[PD] Findings regarding performance
jmmmpais at googlemail.com
Thu Dec 1 16:04:24 CET 2011
would it make sense to do a general test patch, where these and more
objects could be tested empirically? or, put your patches somewhere, so
that other people can work on them, and have a test-repository?
performance considerations aside, I have a reason to use [*~] with line~,
instead of switch~: to avoid clicks (in case there is audio when the chain
> Hi all
> Lately I was asking myself if some of own patching practices regarding
> performance optimization were justified or based on some wrong beliefs.
> I often use [*~ ] as on/off signal gates and now started be concerned
> about using an object that performs a relatively complex task
> (multiplication of two floating point numbers) for such a simple task. I
> imagined that an object that either outputs a copy of the input or
> outputs zeros would be a less expensive on/off signal gate than [*~]. I
> created an abstraction containing this:
> [inlet~] [inlet]
> | |
> | [switch~ ]
> Let's call this abstraction [gate~ ]. It turned out to work as supposed.
> But is [gate~] really cheaper than [*~ ]? I made a test by connecting
> lots of [gate~]s to a chain and measure the CPU usage. For simplicity
> reason, let's just use an invented arbitrary unit for expressing the CPU
> time (ct) consumed by an object. It turned out that [gate~] uses 0.52ct
> when it is on and 0.4ct when it is off. But how much does [*~ ] use? No
> matter whether turned on or off, [*~ ] uses a stable 0.39ct.
> The relatively complex multiplication is _not_ more expensive than the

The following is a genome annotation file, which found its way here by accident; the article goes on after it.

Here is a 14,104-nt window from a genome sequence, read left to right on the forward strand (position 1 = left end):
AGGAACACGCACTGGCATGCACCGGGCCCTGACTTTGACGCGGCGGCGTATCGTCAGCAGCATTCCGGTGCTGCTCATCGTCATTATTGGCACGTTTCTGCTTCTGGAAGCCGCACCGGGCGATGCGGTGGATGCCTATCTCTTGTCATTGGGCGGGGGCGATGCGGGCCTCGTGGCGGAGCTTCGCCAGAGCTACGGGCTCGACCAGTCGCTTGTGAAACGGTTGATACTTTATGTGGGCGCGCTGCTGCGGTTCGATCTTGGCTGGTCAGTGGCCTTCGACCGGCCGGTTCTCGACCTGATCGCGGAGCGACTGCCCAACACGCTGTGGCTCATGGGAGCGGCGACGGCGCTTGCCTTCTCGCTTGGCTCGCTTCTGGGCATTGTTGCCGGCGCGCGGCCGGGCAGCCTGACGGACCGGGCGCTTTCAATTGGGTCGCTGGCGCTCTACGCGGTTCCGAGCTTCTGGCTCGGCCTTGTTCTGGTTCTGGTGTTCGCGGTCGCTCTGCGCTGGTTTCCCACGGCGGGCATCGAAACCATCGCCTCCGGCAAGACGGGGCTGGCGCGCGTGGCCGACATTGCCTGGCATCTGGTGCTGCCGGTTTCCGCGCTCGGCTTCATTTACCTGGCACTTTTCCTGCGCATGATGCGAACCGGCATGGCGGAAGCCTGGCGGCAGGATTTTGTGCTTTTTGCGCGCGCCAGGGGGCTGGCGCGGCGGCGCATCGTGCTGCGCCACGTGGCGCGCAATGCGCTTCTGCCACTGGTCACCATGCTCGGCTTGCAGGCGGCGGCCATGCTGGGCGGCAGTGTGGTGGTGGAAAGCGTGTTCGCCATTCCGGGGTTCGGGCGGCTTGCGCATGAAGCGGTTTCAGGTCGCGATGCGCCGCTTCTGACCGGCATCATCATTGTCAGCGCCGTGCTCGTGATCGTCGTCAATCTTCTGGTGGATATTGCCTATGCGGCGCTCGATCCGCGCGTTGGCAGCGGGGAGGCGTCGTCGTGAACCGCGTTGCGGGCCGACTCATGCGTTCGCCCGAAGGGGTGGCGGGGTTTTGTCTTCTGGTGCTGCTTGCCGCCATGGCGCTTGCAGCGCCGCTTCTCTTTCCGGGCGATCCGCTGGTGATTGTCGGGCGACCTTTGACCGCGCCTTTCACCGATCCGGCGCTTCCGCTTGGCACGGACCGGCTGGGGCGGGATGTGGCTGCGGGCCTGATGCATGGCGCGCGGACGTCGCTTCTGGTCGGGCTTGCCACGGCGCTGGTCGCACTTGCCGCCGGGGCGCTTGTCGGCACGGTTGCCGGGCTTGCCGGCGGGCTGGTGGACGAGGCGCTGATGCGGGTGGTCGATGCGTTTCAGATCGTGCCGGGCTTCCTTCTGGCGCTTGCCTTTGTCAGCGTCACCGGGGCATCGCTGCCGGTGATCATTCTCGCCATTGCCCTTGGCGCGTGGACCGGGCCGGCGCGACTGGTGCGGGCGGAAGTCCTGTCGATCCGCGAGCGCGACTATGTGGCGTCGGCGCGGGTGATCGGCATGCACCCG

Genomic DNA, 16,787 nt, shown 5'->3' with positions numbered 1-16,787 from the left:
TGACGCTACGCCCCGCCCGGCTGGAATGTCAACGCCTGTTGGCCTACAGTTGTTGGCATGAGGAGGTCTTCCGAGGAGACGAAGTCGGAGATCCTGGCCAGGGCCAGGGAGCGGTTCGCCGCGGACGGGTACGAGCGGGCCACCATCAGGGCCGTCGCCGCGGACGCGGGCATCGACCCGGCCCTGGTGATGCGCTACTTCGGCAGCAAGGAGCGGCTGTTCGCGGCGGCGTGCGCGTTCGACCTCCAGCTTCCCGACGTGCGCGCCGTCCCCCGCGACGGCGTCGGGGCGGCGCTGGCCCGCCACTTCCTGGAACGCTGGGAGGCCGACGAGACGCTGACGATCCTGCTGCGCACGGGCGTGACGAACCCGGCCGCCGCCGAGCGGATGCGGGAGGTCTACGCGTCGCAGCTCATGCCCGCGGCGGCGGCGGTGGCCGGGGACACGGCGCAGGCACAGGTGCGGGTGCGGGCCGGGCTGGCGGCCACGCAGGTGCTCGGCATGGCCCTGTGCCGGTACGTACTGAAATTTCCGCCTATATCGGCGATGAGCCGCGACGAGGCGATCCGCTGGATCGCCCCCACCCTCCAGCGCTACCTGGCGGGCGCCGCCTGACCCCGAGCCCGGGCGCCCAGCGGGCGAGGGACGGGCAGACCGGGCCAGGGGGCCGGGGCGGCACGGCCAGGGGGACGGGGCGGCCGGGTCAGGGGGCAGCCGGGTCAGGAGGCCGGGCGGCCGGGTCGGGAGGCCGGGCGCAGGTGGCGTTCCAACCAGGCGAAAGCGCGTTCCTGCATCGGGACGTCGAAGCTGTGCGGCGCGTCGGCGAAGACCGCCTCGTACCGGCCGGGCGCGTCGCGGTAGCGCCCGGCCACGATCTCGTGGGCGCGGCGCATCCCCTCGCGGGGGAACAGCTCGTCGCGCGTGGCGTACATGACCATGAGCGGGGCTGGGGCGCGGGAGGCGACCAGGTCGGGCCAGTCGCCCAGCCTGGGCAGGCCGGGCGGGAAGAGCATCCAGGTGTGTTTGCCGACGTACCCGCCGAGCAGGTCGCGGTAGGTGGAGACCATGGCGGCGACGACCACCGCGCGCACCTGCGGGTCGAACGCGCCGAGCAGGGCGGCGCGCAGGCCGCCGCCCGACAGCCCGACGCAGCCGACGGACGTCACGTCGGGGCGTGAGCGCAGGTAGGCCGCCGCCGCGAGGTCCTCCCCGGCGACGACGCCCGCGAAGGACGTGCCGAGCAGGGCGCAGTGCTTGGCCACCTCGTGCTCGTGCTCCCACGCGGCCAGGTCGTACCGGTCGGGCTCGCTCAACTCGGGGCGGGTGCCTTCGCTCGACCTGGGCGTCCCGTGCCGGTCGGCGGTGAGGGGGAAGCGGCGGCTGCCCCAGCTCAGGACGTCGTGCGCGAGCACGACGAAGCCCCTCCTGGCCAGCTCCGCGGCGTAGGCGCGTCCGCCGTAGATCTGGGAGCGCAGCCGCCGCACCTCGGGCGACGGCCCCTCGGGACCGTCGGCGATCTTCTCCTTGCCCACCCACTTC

> on/off implementation with [switch~ ]. Even when turned off, the
> [switch~] approach is still more expensive.
> But the really interesting finding comes now. [*~ 0] has only 0.2ct!
> Almost the the ct value of a plain [*~ ] halved! It also doesn't matter
> what value the argument has. The plain fact of specifying an argument
> makes [*~ ] a lot cheaper. I also tested [/~ ], [+~ ] and [-~ ] and the
> same applies for those. They all have 0.39ct without argument and only
> 0.2ct with an argument specified. Depending on the kind of patch, this
> allows for quite a significant performance improvement.
> I also measured the ct of a [*~ ] when a signal wire is connected to the
> right inlet. It costs exactly as much (0.39ct) as when sending messages
> to the right inlet of a [*~ ] without argument.
> My interpretation is that [*~ 0] and [*~ ] are two different objects.
> The latter always performs a calculation with two signals and implicitly
> converts a message on the right inlet to a signal, where the former
> really only deals with messages on the right inlet (and thus is
> On a completely different note, I wanted to know if it costs anything to
> have signals entering and leaving subpatches and abstractions a lot,
> respectively if [inlet~] and [outlet~] add some overhead in CPU time. I
> chained tens of thousands subpatches together and it seems that does not
> consume any additional CPU time at all. The values for [inlet~ ] and
> [outlet~] are much below 0.01ct. I haven't tested the cost, when more
> than one signal wire are going to an [inlet~], though.
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